Training is a very personal experience. Every triathlete will find what works best for his or her body. Remember you get better the more you train and race and give yourself the time to learn. Making mistakes will happen but correcting these mistakes is when you learn the most.

 

Training with a triathlon club can introduce you to other triathletes and resources. I personally found working with coaches on a one on one basis and then training myself was better. Training in a group intruded on my own training outcomes. In a club the speed, distance and times of training were predetermined. I wanted to train when I had the time and at the speeds and distances suiting my training plan.  In a triathlon race you will be racing alone so it is better to train alone to get used to it.

 

Training alone has other advantages. I became more aware of my body and my equipment. I noticed my heart rate rise rapidly when I exercised hard and I was aware of how fast I recovered. I was more intune with my body’s reaction during training and as I learnt more I could adjust my race plan during the race depending on how I felt. This is very important in triathlon as you will be racing in three different sports one after the other and do not want to “hit the wall” and end your race prematurely.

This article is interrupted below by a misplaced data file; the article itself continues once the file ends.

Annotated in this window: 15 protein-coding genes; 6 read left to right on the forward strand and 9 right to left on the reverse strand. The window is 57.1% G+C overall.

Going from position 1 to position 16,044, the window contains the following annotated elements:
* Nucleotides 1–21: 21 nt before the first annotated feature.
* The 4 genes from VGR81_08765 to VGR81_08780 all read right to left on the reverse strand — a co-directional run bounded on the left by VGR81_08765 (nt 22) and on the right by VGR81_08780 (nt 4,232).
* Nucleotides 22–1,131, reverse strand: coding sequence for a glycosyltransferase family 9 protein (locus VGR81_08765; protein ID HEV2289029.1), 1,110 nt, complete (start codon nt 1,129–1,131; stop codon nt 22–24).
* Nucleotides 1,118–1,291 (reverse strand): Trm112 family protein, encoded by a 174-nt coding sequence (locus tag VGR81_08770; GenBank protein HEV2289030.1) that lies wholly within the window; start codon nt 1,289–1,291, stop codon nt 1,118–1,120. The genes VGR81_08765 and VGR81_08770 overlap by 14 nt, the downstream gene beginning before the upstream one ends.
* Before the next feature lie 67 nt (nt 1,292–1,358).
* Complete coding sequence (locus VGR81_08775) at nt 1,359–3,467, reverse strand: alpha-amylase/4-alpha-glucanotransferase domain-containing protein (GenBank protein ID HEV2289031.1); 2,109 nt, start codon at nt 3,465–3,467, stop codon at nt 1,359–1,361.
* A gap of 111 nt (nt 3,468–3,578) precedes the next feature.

In this article I have shared with you the benefits of having coaches to help you,  told you to enter your first triathlon even if you still have questions, and highlighted the benefit of training alone to  keep to your personal training goals.

 

You can find out more about my Triathlon Coaching Team on www.physical-edge.com Feel free to contact Physical Edge with your questions and read my blog on one year of Ironman training from my website.  Until next time, remember to stay focused and enjoy your new sport. You are now an athlete in currently the fastest growing Olympic sport in the world.